A fascinating country with an intriguing past and an exciting future, Poland is one of the most visited nations in Central Europe. It's divided up into 16 regions and is known for its historic and cultural towns and cities like Krakow, Warsaw, and Wroclaw. Many visitors to Poland spend their time exploring these cities or heading out to the nation’s forests and natural spaces for hikes and recreation.
No matter where you're heading to in Poland, you need to have some money with you to cover the cost of goods, services, transport, and more. Despite being a member state of the European Union, it's important to note that Poland does not use the euro as its official currency. Read on to learn all you need to know about Polish currency, along with some tips on spending money in Poland.
Official Currency in Poland
The official currency used in Poland today is the Polish zloty. The word 'zloty' means 'golden' in English, and the zloty has been used in Poland for several centuries now, dating all the way back to the Middle Ages. The specifics and values of the zloty system have changed over time.
A single US dollar is usually worth between 3 and 4 zloty, but the value of this currency rises and falls each and every day. A single zloty is divided up into 100 groszy. The singular form of groszy is grosz, while the plural form of zloty is zlotych. The symbol used to denote prices in zloty is simply 'zl' and the ISO code for this currency is PLN.
Coins and Notes in Poland
Coins and notes have been used in Poland for many years now. You can find the following coins being used in the Polish zloty currency system:
- 1 gr
- 2 gr
- 5 gr
- 10 gr
- 20 gr
- 50 gr
- 1 zl
- 2 zl
- 5 zl
Differentiating between the different Polish zloty coins is relatively easy due to their differing colors and designs. Each coin is clearly marked with its monetary value. The single grosz coin is copper colored, while the 2 gr and 5 gr coins are more golden in hue. The 10 gr, 20 gr, 50 gr, and 1 zl coins are made of cupronickel, and the 2 zl and 5 zl coins feature an outer ring of one metal and an inner ring of a different composition. The zloty coins are also decorated with the Polish coat of arms.
In terms of notes, you can find the following denominations being used in Poland:
- 10 zl
- 20 zl
- 50 zl
- 100 zl
- 200 zl
- 500 zl
The notes used in Poland follow a simple color-coding system, making it easy to tell one apart from the others at a glance. Going from lowest value to highest, the colors of the notes are as follows: brown, violent, blue, green, orange, and multicolor. The notes feature a ruler of Poland on one side, with examples being Wladyslaw II Jagiello and Sigismund I Stary, and various historical images and symbols on the other side. The more valuable notes are physically larger than the lesser notes.
Using Credit Cards in Poland
Poland is mostly a cash-based country, but cards are becoming more and more popular too. As the years go by, the statistics for transactions in Poland show that credit and debit cards are being used with increasingly regularity, and most shops, restaurants, and other establishments are starting to accept card payments.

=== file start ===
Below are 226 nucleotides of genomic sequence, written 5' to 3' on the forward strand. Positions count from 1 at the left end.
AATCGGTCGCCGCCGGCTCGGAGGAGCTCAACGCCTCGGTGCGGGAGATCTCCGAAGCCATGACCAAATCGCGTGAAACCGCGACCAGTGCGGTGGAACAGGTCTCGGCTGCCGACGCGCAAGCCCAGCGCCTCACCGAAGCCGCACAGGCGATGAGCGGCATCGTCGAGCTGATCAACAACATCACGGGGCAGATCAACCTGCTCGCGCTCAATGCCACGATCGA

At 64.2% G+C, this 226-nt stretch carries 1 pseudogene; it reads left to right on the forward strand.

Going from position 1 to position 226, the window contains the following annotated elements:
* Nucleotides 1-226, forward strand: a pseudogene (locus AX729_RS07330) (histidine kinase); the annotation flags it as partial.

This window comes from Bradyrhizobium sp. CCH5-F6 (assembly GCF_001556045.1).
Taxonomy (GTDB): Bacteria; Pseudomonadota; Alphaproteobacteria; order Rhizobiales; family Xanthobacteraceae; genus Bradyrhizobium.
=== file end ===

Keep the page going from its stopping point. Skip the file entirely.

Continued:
In general, this means that visitors to Poland will need to keep some cash on their person at all times, as you can never be quite sure whether or not a location will take cards. If you’re in a big city like Warsaw or Krakow, however, cards will be accepted in the vast majority of places.
Using US Dollars or Other Currencies in Poland
The zloty is the only accepted currency in Poland. It’s highly unlikely that you’ll be able to pay with any other currency, so be sure to prepare accordingly and get some zloty either before you arrive or when you get to Poland.
Tips for Currency in Poland
By following these top tips for money in Poland, you’ll have a great time and shouldn’t encounter any issues.
- Remember that cash is still king in Poland, so if you’re used to paying with your card or phone all the time, you might need to make an adjustment. Plenty of places take cards, but most transactions in Poland happen with cash.
- It’s a good idea to keep lots of coins on your person as a lot of the smaller vendors you meet along the way won’t always be able to give you change for large notes. In general, paying with the exact change or getting as close as possible to the exact amount is the best way to go pay in Poland.
- Use ATMs to withdraw cash for the best exchange rates, but beware. Many banks will charge you additional money every time you use your card at an international ATM, and these charges can quickly add up if you use ATMs every day.
- There are cases of ATM fraud and scams in Poland, so keep an eye out for any suspicious behavior near the machines. The indoor ATMs are generally regarded as safer than the outdoor ones.
- You’ll find a lot of ‘kantor’ which are essentially currency exchange offices, around the big cities in Poland. They often offer quite good rates when converting major currencies like euros or US dollars.
- Traveler’s checks aren’t really used in Poland anymore, but you might be able to find some hotels that accept them.
- Poland doesn't have the same tipping culture as the United States, but workers like waiters, drivers, and tour guides will always appreciate a few extra zloty for their services.